The Rape of Lucrece | Literature Criticism A. Robin Bowers

This literature criticism consists of approximately 30 pages of analysis & critique of The Rape of Lucrece.
This section contains 8,882 words
(approx. 30 pages at 300 words per page)
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A. Robin Bowers

SOURCE: "Iconography and Rhetoric in Shakespeare's Lucrece," in Shakespeare Studies: An Annual Gathering of Research, Criticism, and Reviews, Vol. XIV, 1981, pp. 1-21.

In the following essay, Bowers argues that Shakespeare demonstrates Lucrece's virtue by employing rhetorical techniques and an omniscient narrator which emphasizes "the violence of rape and Lucrece's consequential disturbance of mind and ultimate despair. "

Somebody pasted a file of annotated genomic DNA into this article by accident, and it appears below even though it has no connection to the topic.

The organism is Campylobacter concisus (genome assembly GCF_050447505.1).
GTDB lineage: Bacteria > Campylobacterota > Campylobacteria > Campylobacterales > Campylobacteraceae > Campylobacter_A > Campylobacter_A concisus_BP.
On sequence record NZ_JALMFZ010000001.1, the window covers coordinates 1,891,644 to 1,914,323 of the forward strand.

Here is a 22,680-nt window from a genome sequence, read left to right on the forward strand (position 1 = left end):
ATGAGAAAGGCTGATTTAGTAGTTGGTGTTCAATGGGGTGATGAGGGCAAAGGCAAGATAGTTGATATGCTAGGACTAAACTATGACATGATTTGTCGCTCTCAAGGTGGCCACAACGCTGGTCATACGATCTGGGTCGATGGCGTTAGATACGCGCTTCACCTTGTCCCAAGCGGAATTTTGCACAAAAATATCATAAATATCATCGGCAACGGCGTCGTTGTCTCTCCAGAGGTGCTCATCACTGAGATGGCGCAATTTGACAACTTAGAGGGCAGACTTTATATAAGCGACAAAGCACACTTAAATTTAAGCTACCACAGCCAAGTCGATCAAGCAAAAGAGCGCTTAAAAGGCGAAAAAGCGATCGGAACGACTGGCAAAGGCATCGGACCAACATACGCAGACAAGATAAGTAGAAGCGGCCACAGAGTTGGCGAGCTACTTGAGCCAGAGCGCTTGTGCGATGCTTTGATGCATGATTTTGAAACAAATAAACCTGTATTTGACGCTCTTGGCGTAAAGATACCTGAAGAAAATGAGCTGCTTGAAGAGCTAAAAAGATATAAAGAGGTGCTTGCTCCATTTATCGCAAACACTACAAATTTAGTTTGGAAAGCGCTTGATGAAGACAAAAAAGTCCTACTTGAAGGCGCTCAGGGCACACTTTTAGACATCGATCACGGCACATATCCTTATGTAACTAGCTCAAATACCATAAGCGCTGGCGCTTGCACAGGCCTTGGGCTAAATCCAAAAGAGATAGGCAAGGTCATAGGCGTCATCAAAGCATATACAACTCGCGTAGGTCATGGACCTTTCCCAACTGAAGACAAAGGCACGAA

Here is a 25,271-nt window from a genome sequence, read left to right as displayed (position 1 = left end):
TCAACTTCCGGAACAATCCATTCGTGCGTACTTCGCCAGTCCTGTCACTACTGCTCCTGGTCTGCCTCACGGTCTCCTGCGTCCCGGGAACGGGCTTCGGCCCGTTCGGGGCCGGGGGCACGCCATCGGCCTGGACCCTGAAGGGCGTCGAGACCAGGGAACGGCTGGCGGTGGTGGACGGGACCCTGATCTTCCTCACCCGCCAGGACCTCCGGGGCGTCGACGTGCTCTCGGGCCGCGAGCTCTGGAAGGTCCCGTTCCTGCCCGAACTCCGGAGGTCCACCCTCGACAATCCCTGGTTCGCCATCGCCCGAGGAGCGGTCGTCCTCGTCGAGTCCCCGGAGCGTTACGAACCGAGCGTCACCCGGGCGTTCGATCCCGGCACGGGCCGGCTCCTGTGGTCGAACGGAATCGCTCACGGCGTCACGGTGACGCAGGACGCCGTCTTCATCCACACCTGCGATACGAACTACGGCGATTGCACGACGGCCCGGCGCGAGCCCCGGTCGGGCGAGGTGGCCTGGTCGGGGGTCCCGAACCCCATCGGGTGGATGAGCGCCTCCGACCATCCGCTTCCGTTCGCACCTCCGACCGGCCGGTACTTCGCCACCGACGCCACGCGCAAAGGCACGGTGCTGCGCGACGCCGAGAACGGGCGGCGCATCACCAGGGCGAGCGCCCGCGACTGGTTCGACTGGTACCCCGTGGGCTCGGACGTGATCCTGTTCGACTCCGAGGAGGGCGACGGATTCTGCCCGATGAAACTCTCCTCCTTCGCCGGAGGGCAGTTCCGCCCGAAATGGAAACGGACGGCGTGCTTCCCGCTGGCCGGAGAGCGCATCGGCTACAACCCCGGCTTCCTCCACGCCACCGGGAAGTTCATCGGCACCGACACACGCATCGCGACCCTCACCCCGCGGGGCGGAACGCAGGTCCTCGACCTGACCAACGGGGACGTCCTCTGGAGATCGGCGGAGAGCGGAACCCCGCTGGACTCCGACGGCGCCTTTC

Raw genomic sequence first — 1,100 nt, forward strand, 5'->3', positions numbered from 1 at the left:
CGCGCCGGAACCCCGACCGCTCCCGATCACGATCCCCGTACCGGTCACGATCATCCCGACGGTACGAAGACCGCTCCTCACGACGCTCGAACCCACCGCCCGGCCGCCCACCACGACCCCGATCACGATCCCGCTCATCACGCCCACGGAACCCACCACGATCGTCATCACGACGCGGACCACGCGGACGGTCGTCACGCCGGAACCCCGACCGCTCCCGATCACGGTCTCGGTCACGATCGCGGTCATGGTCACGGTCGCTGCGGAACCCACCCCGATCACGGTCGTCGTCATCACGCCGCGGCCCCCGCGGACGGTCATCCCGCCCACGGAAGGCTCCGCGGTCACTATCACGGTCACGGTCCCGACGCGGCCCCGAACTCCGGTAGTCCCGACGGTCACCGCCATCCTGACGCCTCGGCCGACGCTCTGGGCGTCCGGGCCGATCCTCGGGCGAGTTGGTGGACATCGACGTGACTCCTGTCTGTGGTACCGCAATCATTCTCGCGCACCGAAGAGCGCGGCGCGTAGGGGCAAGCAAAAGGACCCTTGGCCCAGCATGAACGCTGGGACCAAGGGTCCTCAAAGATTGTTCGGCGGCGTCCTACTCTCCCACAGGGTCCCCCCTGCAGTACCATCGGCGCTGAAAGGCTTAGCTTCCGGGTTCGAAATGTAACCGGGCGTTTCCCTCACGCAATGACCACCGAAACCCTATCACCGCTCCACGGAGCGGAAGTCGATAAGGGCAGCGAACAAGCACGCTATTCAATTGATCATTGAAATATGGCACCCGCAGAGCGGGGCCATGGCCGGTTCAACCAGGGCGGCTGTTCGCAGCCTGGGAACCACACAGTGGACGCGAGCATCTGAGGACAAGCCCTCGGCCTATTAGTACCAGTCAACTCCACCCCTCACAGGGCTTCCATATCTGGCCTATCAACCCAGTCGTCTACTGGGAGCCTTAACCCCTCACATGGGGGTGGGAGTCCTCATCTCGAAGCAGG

Lucrece has not fared well at the hands of critics. Though obviously an admired and popular work when it was published in no fewer than six editions during Shakespeare's lifetime, it was considered to be insufficiently dramatic by Romantic critics, and then for most of the last two centuries the poem was judged to be interesting only up to the rape scene itself, after which Lucrece drones on, committing rhetorical suicide long before her actual...

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This section contains 8,882 words
(approx. 30 pages at 300 words per page)
Buy the A. Robin Bowers
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